Austria, located in lower Central Europe north of the Balkans, first coalesced as a nation in the early Middle Ages by the margrave Leopold of Babenberg, a regional noble who in the 10th century C.E. pushed the Magyars from that area and formalized a system of common law. But it was not until three hundred years later that Austria would take the first steps towards great power status. A Hungarian noble, Otakar II, took advantage of a succession dispute in 1254 and married into the Babenberg line. As a response, the German nobility in Bavaria and elsewhere felt concerned, and began a long campaign to undermine and eventually depose Otakar. The German army's commander, a relatively obscure noble from a minor family, was then elected king of Germany to reward his successes. His name was Rudolf of Hapsburg. The Hapsburgs would become one of Europe's most powerful families; the seat of their power was Austria.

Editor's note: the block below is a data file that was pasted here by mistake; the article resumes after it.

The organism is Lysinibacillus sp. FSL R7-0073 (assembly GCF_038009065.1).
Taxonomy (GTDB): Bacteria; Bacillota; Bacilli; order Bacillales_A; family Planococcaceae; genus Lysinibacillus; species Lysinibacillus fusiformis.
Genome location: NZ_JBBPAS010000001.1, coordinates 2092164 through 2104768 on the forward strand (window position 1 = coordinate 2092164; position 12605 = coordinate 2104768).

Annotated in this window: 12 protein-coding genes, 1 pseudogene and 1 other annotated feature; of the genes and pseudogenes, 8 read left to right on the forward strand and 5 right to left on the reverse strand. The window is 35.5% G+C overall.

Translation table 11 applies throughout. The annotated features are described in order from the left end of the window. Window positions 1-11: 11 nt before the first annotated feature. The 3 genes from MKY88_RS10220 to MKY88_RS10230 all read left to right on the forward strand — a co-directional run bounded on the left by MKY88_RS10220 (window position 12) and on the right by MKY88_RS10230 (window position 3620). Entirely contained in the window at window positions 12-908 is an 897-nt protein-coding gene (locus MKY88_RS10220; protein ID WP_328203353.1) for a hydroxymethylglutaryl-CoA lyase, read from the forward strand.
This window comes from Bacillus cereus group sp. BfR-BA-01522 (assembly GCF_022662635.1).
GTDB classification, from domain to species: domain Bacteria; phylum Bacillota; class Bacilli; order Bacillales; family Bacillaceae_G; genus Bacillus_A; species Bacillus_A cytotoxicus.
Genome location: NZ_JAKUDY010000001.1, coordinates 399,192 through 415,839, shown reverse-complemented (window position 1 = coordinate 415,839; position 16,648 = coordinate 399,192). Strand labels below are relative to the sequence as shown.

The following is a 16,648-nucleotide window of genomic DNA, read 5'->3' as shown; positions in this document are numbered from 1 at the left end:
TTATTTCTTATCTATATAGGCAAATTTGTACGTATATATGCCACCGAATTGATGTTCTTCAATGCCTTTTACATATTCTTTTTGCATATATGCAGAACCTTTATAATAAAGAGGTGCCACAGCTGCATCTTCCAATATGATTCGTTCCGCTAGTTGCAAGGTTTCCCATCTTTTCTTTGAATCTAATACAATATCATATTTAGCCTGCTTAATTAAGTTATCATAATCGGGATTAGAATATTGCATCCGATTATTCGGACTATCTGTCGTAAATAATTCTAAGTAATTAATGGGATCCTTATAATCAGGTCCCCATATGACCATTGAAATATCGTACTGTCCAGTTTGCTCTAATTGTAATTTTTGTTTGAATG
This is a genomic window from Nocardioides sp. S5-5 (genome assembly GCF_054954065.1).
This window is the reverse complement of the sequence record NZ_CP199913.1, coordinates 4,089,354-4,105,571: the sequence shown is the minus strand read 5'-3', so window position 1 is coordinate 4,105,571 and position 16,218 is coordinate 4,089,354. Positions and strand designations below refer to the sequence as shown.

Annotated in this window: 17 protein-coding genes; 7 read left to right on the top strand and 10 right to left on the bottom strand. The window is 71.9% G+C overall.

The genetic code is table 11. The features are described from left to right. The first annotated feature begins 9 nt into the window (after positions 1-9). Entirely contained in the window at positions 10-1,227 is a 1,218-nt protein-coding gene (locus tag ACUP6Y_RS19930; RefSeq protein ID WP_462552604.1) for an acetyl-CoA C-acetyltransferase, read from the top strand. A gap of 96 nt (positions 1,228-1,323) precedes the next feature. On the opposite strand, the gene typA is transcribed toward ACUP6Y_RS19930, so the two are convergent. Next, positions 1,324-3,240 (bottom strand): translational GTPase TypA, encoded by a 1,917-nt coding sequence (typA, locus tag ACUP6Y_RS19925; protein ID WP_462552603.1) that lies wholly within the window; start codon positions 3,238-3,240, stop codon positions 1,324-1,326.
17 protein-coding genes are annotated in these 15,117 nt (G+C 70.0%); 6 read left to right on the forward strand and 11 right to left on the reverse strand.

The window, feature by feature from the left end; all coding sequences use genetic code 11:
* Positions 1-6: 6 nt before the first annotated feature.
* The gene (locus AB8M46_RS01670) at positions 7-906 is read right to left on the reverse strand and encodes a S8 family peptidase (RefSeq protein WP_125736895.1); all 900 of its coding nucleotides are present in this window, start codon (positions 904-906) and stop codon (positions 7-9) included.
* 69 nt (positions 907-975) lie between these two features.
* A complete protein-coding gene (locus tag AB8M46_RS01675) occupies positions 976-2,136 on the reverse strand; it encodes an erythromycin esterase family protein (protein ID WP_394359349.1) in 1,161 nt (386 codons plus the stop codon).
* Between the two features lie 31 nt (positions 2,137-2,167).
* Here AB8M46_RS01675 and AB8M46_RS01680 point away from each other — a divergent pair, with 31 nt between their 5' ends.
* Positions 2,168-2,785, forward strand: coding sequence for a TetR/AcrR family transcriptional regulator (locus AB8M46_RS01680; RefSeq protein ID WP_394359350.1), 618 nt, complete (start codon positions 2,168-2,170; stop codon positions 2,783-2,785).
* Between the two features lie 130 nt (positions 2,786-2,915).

In 1519 Martin Luther posted his famous 95 Theses, and at the time the Hapsburg emperor was {Charles V}, a devout Catholic and harsh ruler. Forced to rule two essentially foreign countries -- Austria and Spain -- Charles did his best, but made many mistakes and alienated many nobles before he was able to successfully ride two of Europe's strongest horses at once. Moreover, Charles' fervent opposition to Protestantism as well as his well-founded concerns regarding the Hapsburg rights in western Europe diverted his attention from the threat of the Ottoman Turks (whose ships already ruled the Mediterranean). He used severe measures to put down rebellions in lower Austria and in the Netherlands, and even allowed an unpaid and hungry army to sack Rome over a grudge against the Pope. Nonetheless, Charles dealt successfully with a huge number of threats, minor and major, to the Austrian empire, and he also managed to keep the Turks at bay. He even managed to expand the empire, by acquiring the Portuguese succession rights. His greatest ambition, to bring all Protestants back into the Church, was obviously a failure, although he made several sincere (and even nonviolent) attempts to bring this about.